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Reviews Wed Nov 08 2006

Feature: Featherproof Books Light Reading Series

Usually you have to wait until an author puts out a collection of their short stories or some sort of anthology series collects what they deem the best of the brightest of whatever theme or time period on which they've chosen to focus. What happens if you don't have time to read the New Yorker, but still want a short story treat every now and then? Featherproof Books has your answer.

While the local small press publishes full-length novels, they also offer smaller bites of literature to "[whet] your drying palate with cool milky prose." Their Light Reading Series features short stories from both local and out of town authors, some of whose names may already be recognizable, and others whose names you'll surely enjoy getting to know. The mini-books are all downloadable PDF files that are formatted to be printed on regular 8 ½" x 11" paper. Featherproof's website includes directions on how to match the printed page numbers to produce the quarter-sheet sized books—"Crease it like you mean it," they instruct, and, "Don't forget: color is pretty." Color is pretty, but don't fret if you're stuck with a printer that works only in monochrome. The printing process is fairly low maintenance and, with a couple of staples, in just a few minutes you've got your own little book to tote around.

Featherproof has navigated such diverse topics as failed love, competitive familial golf games and vampires in graveyards. After the end of a serious relationship, a young woman questions whether it will ever be possible to fall in love again in Andrea Claire Johnson's "This Is." "The questions now is: This love, this intimacy, this longing—can it find a home, a place with someone else?" Johnson asks, only to leave the question as unanswered for us as it is for her narrator. Zach Stage's brief, one page "The Nightman" describes a scene that is familiar to anyone who's ever been on a bad date. The story is simple and amusing and it works because even if we haven't been in that specific circumstance, we will certainly sympathize with the wish to be pulled away by a mysterious call in the midst of a trying situation. Jeb Gleason-Allured and Todd Dills are notable for their editorial efforts on the literary broadsheet The2ndHand and here the two contribute their unique brand of eccentric and unpredictable prose. Gleason-Allured's "Shooting Music" recounts a romantic night with Annie Oakley, while Dills's "Grandpa's Brag Book" describes a highly competitive game of golf in which a Bugs Bunny head cover, "meant to go on a particular day's winner's driver," brings out bitterness and resentment in this group of brothers, fathers and grandfathers.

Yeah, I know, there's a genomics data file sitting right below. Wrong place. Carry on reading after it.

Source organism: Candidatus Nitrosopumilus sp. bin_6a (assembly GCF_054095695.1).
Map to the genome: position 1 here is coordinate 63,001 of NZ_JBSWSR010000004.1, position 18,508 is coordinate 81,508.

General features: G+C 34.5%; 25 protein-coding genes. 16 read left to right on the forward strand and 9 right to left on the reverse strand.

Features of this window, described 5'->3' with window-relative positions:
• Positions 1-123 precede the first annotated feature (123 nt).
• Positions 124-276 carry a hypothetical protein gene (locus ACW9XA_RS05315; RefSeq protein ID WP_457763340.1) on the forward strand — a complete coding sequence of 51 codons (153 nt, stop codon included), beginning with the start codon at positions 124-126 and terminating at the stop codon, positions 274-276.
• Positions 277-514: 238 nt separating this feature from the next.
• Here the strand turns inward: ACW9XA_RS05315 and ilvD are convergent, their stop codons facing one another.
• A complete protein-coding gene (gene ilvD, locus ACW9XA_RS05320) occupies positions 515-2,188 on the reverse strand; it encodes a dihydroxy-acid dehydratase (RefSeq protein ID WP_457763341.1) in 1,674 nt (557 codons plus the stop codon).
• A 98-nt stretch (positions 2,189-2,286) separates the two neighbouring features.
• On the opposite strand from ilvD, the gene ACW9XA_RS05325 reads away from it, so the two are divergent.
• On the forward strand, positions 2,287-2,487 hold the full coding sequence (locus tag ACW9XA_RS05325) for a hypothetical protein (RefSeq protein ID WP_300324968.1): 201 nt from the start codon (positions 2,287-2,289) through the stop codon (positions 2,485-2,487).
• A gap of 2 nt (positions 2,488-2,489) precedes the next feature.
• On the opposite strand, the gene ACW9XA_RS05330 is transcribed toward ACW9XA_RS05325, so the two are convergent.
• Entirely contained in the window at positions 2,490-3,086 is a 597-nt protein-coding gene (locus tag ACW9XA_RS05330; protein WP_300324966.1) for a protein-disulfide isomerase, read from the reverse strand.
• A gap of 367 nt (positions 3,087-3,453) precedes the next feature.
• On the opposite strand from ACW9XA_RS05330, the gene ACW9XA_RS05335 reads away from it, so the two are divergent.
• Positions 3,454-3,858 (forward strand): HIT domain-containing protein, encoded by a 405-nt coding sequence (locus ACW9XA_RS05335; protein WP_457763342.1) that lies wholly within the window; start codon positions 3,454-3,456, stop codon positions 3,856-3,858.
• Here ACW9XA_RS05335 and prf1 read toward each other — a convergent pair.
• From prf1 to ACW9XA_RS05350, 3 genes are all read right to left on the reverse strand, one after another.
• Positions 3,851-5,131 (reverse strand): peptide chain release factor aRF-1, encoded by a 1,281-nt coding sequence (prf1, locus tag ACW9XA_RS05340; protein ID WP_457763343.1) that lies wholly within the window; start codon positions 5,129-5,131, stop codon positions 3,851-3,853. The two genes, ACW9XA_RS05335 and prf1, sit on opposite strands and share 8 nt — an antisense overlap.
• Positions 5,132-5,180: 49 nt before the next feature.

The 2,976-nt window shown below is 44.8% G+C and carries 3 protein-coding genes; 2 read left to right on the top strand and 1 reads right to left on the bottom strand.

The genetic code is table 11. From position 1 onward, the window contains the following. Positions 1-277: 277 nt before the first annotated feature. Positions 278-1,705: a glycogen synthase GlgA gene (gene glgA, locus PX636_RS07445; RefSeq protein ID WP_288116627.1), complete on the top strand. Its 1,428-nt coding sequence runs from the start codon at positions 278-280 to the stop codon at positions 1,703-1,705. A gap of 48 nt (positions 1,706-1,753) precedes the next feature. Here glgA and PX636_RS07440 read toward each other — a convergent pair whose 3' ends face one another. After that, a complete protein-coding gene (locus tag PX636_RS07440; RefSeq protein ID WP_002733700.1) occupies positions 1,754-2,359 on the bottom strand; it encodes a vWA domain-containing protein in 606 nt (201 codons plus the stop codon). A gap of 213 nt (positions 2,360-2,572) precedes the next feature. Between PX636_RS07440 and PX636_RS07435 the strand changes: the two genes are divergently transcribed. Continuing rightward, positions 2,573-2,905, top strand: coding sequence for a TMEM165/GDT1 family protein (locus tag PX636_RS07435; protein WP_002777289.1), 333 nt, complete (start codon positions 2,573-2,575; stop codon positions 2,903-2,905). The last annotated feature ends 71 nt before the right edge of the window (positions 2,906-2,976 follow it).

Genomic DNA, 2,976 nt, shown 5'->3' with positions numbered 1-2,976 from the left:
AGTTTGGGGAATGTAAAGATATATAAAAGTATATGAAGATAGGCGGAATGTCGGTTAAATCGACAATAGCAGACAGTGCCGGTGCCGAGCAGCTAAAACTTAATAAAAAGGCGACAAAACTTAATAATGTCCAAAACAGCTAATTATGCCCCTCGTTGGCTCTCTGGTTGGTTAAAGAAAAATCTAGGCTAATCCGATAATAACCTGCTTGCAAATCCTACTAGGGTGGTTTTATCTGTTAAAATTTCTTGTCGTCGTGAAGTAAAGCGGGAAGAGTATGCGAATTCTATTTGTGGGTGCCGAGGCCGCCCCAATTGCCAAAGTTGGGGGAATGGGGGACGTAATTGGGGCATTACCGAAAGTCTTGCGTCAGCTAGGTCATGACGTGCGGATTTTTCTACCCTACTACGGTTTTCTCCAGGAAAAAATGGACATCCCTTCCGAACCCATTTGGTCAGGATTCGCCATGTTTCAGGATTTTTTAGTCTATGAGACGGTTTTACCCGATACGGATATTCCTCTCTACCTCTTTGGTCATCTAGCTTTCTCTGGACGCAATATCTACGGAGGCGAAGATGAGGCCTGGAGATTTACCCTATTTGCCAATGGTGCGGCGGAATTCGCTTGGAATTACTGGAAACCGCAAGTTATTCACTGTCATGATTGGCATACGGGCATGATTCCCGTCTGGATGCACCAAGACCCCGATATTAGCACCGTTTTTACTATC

Two of the most intriguing stories are Pete Coco's "The Feast of Saint Eichatadt" and Elizabeth Crane's "Donovan's Closet." "The vampires were back," Coco's story begins. "It used to be they would only come into the cemetery at night. They'd smoke their dope and leave a mess of plastic snack bags and Styrofoam coffee cups for Gravey and me to clean up in the morning." The opening is completely unexpected and unlike any of the other stories in the Light Reading Series. Nineteen years old and married to the former cheerleader who is pregnant with his baby, Gabe is in danger of losing his job at St. Vitus's cemetery due to financial cutbacks. Although he's not completely enamored of his job, Gabe has grown used to seeing vampires lurking about the grounds and takes an interest in the little girl who has started showing up there. That the vampires turn out to be far more innocuous that you'd ever think makes for an amusing end to this suspenseful and wonderfully weird story.

"Donovan's Closet" inhabits a completely different realm—that of the woman, hesitant and scared to fully allow herself to be in a new relationship. Usually attracted to what she describes as the "Cute Bitter Hipster," Elizabeth Crane's narrator falls hard for the chemistry student/drummer who tells her that she reminds him of his favorite story. Unbeknownst to Donovan, she falls in love with his lemon-scented closet and uses the key to his apartment to spend time there while he's out. After an awakening in a Barney's dressing room she finds she needs the closet less and, perhaps, Donovan more. There's no explanation for this girl's closet-bound activities, but like the narrator's reliance on her Magic 8 Ball, behaviors in relationships often defy reason.

You've got to admit it: the mini-book is an ingenious idea. Small enough to stuff in a bag or back pocket, light so it doesn't weight you down, and short enough to finish on a bus or El ride, Featherproof has found an excellent way to bring the writing to the people. Completely free (although you can make a donation via PayPal if you're able), Featherproof's Light Reading Series is indeed the perfect little drink to quench a parched literary throat.


Visit Featherproof Books at to download the mini-books, check out their latest releases and find out where they'll make their next appearance.

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